(1) for cause, including the lack of adequate protection of an interest in property of such party in interest; or
 
(2) with respect to a stay of an act against property under subsection (a) of this section, if
 
(a) the debtor does not have an equity in such property; and
 
(b) such property is not necessary to an effective reorganization.

11 U.S.C.A. § 362(d) (1993). In reviewing the decision of a bankruptcy court to grant a motion for relief from stay under § 362(d) (1), this court is required to apply an abuse of discretion standard. In re Fischer, 136 B.R. 819, 824 (D.Alaska 1992). The decision to grant the same motion under § 362(d) (2), however, is not committed purely to the discretion of the bankruptcy court. In re Fischer, 136 B.R. at 824. The language of the section mandates that the court "shall" grant the motion if the conditions in § 362(d) (2) (a) and (b) are satisfied. Id. "The decision must rest on findings of fact which are, however, subject to a review under a clearly erroneous standard." Id.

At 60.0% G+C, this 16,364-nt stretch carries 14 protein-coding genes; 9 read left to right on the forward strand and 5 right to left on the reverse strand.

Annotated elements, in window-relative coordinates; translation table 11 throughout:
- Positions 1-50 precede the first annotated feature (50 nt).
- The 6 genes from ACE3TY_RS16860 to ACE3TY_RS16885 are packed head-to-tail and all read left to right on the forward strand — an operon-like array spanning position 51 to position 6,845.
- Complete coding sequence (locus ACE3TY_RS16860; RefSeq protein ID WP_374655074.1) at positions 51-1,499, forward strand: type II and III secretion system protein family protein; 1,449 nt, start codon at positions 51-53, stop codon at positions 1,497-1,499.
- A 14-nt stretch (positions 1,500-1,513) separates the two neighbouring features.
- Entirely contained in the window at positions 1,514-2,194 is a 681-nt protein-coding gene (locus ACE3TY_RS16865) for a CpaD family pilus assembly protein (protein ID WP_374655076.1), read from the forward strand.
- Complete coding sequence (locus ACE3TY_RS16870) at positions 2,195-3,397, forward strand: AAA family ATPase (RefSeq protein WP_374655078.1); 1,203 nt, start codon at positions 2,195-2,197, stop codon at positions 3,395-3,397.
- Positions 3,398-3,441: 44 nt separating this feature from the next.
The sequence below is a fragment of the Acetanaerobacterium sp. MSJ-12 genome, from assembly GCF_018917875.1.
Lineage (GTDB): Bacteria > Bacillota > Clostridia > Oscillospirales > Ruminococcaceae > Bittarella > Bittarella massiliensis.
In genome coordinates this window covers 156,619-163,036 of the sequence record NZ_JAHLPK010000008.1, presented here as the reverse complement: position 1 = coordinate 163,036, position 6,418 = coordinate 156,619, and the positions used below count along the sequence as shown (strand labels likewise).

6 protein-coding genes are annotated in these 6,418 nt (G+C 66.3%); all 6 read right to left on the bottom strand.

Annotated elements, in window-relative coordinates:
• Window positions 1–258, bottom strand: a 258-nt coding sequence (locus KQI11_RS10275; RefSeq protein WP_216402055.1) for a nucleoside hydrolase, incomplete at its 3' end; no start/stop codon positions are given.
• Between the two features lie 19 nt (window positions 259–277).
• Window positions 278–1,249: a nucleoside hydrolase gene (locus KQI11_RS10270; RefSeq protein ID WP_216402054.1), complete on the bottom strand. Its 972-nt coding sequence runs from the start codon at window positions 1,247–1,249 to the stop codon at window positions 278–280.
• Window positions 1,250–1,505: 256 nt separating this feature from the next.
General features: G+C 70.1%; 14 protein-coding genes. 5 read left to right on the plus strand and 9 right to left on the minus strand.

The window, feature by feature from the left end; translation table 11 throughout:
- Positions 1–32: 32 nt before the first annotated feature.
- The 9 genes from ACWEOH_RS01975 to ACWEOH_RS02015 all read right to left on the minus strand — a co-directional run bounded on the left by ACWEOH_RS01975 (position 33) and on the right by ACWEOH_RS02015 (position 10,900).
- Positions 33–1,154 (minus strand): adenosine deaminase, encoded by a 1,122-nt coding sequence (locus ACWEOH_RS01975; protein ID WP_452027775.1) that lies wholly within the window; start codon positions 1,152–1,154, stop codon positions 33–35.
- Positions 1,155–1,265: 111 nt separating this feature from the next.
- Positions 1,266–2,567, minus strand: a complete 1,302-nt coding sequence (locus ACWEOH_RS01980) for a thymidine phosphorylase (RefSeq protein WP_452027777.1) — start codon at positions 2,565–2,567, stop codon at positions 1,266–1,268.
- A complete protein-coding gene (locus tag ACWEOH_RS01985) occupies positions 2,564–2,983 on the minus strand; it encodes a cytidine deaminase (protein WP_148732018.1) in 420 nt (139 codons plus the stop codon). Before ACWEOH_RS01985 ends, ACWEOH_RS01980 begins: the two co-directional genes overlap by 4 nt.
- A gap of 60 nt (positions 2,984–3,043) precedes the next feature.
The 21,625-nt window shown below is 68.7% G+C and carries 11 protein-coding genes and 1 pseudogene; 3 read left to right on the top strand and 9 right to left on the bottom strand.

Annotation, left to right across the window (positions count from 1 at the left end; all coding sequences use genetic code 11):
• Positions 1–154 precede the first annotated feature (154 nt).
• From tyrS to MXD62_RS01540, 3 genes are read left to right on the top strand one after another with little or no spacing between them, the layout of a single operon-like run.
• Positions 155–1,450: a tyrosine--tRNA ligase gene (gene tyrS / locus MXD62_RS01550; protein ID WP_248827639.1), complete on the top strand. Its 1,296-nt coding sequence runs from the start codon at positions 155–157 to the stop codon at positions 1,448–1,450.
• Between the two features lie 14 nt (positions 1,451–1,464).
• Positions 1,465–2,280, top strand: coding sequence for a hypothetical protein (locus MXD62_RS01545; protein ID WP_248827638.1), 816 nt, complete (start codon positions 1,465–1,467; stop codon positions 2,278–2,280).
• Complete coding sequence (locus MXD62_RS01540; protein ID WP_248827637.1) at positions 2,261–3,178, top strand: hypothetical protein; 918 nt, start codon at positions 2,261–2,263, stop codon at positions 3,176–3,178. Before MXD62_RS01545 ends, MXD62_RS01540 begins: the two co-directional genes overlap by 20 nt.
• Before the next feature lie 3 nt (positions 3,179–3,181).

*601 A. Section 362(d) (1)

Appellants contend that because they can provide adequate protection of appellee's interest in the secured property, that the bankruptcy court erred in granting the motion for relief from stay under § 362(d) (1) for cause. As discussed above, however, this court affirmed the bankruptcy court's holding that appellants could not provide adequate protection. Accordingly, the decision of the bankruptcy court to grant appellee's motion for relief from stay pursuant to § 362(d) (1) is AFFIRMED.

B. Section 362(d) (2)

Appellants contend that the bankruptcy court erred in finding that they have no equity in the property and that the property was not necessary to an effective reorganization. As noted above, a bankruptcy court's finding of fact is not to be disturbed unless clearly erroneous. After a careful review of the record, this court finds no basis for disturbing the bankruptcy court's finding that appellants have no equity in the subject property.